The above is an excerpt of Max Hattler's abstract political short film Spin (2010).
Catch the full version at film festivals.
Complete credits, awards and screening history: maxhattler.com/spin
"Max Hattler makes mandalas out of cultural fodder. In this short, a legion of soldiers get the Busby Berkeley treatment, turning war into a tragic musical." San Francisco International Film Festival 2010
"The development of Spin has led to Hattler researching political parades and mass rallies, alongside kaleidoscopic Hollywood dance routines: ‘I’ve been looking at work by Leni Riefenstahl, and the escapist vision of Busby Berkeley. I’ve also been considering Fordism and the division of labour, where individuals create a bigger pattern. I’m interested in the human as ornament. What happens when you replicate a figure a million times?’ With this correlation of dance troupes and military troops, Spin presents a constantly self-replenishing supply of plastic toy soldiers, whose uniform movements shift from dizzying eye-candy patterns into increasingly threatening displays, all to a soundtrack of 1940s big band music." Kate Taylor, Electric Sheep, 2009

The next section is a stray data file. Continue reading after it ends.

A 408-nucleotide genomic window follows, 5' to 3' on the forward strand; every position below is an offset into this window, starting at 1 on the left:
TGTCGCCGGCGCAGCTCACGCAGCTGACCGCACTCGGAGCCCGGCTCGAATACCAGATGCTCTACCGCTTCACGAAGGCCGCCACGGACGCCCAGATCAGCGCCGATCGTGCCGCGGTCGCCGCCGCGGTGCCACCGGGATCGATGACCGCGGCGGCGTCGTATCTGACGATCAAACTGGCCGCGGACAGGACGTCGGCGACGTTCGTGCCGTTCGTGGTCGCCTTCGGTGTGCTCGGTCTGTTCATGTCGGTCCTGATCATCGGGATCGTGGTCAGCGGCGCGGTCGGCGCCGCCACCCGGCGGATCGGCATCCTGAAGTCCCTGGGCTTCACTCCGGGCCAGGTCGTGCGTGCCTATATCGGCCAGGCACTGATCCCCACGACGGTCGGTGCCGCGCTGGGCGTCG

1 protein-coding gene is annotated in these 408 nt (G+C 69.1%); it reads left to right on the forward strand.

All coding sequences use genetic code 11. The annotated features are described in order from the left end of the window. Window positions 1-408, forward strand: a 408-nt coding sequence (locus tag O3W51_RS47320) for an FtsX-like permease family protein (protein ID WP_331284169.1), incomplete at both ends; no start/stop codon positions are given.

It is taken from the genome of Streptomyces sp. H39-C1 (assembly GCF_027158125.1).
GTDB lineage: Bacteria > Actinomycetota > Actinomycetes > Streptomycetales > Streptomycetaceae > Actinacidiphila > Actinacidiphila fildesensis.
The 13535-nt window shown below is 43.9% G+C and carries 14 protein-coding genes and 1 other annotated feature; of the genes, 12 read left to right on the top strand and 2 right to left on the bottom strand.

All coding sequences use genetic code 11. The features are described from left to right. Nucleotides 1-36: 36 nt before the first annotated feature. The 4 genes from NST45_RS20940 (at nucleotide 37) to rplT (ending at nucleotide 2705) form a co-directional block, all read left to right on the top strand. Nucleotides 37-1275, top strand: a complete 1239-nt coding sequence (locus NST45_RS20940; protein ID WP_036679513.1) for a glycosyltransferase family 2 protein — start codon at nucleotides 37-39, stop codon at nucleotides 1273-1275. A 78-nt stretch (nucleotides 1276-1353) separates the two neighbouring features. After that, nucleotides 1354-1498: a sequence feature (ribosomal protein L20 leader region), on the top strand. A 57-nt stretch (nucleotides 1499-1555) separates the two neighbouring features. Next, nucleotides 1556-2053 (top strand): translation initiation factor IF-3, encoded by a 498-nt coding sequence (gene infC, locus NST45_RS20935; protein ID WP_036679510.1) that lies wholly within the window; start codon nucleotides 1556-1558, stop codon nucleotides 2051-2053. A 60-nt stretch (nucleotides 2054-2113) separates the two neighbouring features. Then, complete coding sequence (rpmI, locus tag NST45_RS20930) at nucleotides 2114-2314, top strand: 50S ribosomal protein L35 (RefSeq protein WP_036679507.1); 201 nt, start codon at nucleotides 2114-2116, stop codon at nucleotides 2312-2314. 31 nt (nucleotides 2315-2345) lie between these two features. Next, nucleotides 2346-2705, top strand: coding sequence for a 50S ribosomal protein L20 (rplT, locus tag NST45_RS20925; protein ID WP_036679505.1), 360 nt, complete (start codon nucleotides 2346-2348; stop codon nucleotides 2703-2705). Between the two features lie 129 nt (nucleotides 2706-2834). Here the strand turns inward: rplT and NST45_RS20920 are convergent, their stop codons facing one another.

"Spin is synchronised swimming for toy soldiers. Aficionados of plastic infantrymen will recognise them almost instantly, and while they've here been rendered such that they can move their limbs, some positional changes see them swapped for another. Here, they are green and black, the living-room invading menace of the tan toy soldiers perhaps being left for a sequel. The sometimes jaunty music from Eclectic works well with Max Hattler's visuals, all creating an entertaining spectacle. It's dark in places, intentionally so, and that's also to the credit of those involved. Perhaps the only note is that among the various GIs and Wehrmacht are some soldiers that appear in fact to be a police SWAT team - what one suspects is actually a battering ram is treated as if it were a giant Roman candle. That may be an artifact of childhood imagination, however, and given how many bricks substituted for firearms before Lego, if you will, bit the bullet, it's totally forgiveable. Watching Spin does in some ways recall the pageantry of fascism, the Nuhremberg rallies and North Korean stadium displays, though again that's an important element - divorced of ideology such efforts still glorify something, and the very notion of a toy soldier raises all sorts of questions. Spin doesn't attempt to answer any of them, nor should it - sometimes the mere act of asking questions is enough, and Spin manages that amply." Andrew Robertson, Eye For Film, 2010Cast: Max Hattler, Noriko Okaku, Millax firoozian, rodrigo vives, Enrik Pavdeja, shwizzle and Autour de MinuitTags: spin, busby berkeley, max hattler, autour de minuit, toy soldiers, abstract, animation, nicolas schmerkin, war, musical, parades, political, motion, media art, video art, graphic, kaleidoscope and synchronized